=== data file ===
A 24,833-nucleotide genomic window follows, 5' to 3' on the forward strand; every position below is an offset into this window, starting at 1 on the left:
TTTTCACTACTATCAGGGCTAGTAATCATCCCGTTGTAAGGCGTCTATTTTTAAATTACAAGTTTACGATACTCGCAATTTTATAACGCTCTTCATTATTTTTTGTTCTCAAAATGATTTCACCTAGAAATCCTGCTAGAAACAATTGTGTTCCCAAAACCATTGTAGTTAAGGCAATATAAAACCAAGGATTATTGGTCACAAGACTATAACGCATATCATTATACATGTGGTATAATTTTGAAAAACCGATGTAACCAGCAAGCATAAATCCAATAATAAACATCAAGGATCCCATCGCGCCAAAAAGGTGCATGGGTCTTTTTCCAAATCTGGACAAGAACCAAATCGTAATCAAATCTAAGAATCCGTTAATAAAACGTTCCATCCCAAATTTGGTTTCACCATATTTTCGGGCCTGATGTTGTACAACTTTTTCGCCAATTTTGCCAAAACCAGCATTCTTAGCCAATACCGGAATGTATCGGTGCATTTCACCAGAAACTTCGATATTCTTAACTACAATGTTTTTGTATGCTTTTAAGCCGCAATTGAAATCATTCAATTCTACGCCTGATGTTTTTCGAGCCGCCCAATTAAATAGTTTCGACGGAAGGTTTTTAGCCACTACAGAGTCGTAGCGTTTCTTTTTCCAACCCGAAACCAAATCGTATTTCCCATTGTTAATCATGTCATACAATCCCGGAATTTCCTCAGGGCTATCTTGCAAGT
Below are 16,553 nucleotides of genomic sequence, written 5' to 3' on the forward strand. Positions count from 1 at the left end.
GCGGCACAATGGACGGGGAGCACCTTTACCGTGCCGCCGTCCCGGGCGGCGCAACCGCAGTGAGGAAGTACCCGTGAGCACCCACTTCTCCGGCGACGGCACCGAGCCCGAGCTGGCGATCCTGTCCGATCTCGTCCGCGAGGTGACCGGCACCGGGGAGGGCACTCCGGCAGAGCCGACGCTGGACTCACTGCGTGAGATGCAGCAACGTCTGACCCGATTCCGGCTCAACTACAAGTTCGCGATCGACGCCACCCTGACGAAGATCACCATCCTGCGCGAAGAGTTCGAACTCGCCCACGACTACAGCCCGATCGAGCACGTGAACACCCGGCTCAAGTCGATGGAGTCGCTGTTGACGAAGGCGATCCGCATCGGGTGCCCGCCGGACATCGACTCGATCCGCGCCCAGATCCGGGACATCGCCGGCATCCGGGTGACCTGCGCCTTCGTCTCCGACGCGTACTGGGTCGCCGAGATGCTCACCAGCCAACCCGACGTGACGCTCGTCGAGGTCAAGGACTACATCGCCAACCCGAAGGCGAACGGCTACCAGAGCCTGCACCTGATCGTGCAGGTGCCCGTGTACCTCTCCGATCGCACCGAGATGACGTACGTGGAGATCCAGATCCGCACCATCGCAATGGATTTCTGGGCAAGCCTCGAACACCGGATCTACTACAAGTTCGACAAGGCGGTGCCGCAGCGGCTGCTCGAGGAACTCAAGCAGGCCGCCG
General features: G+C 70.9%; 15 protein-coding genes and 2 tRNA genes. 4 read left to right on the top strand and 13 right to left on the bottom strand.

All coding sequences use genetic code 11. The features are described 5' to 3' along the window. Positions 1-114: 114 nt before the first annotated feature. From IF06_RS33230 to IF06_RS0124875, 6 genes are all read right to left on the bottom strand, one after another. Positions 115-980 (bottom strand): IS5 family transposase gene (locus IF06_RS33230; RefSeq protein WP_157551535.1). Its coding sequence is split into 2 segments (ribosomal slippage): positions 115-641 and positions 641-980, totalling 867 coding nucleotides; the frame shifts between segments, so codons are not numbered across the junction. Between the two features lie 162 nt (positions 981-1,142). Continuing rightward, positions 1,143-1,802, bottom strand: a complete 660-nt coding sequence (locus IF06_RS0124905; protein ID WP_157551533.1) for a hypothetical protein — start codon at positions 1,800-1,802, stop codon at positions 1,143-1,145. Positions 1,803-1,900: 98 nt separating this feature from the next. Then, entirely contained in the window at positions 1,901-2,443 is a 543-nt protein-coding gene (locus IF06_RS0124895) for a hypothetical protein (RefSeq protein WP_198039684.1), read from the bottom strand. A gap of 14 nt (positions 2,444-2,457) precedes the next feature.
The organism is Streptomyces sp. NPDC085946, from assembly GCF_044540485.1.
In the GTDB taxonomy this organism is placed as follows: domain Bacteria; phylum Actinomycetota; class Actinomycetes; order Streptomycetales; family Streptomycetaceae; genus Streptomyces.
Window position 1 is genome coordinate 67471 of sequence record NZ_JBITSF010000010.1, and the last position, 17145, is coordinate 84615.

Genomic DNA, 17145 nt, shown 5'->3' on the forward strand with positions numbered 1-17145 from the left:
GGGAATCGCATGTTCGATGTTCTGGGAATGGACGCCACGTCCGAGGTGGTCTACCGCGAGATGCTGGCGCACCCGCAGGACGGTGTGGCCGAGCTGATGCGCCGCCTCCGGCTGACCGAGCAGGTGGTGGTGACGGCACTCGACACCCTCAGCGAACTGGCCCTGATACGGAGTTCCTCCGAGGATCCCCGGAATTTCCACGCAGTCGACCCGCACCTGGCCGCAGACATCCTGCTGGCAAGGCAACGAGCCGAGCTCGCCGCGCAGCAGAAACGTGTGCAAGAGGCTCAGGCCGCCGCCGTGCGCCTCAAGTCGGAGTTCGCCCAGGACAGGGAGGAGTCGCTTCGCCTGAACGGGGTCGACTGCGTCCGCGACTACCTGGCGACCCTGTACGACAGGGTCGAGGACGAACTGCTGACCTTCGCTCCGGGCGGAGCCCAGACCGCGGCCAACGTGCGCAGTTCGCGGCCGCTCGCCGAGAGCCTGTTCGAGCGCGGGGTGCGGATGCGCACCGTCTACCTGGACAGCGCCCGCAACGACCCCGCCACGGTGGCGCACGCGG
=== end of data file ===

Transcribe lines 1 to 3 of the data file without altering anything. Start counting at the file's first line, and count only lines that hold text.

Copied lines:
A 24,833-nucleotide genomic window follows, 5' to 3' on the forward strand; every position below is an offset into this window, starting at 1 on the left:
TTTTCACTACTATCAGGGCTAGTAATCATCCCGTTGTAAGGCGTCTATTTTTAAATTACAAGTTTACGATACTCGCAATTTTATAACGCTCTTCATTATTTTTTGTTCTCAAAATGATTTCACCTAGAAATCCTGCTAGAAACAATTGTGTTCCCAAAACCATTGTAGTTAAGGCAATATAAAACCAAGGATTATTGGTCACAAGACTATAACGCATATCATTATACATGTGGTATAATTTTGAAAAACCGATGTAACCAGCAAGCATAAATCCAATAATAAACATCAAGGATCCCATCGCGCCAAAAAGGTGCATGGGTCTTTTTCCAAATCTGGACAAGAACCAAATCGTAATCAAATCTAAGAATCCGTTAATAAAACGTTCCATCCCAAATTTGGTTTCACCATATTTTCGGGCCTGATGTTGTACAACTTTTTCGCCAATTTTGCCAAAACCAGCATTCTTAGCCAATACCGGAATGTATCGGTGCATTTCACCAGAAACTTCGATATTCTTAACTACAATGTTTTTGTATGCTTTTAAGCCGCAATTGAAATCATTCAATTCTACGCCTGATGTTTTTCGAGCCGCCCAATTAAATAGTTTCGACGGAAGGTTTTTAGCCACTACAGAGTCGTAGCGTTTCTTTTTCCAACCCGAAACCAAATCGTATTTCCCATTGTTAATCATGTCATACAATCCCGGAATTTCCTCAGGGCTATCTTGCAAGT
Below are 16,553 nucleotides of genomic sequence, written 5' to 3' on the forward strand. Positions count from 1 at the left end.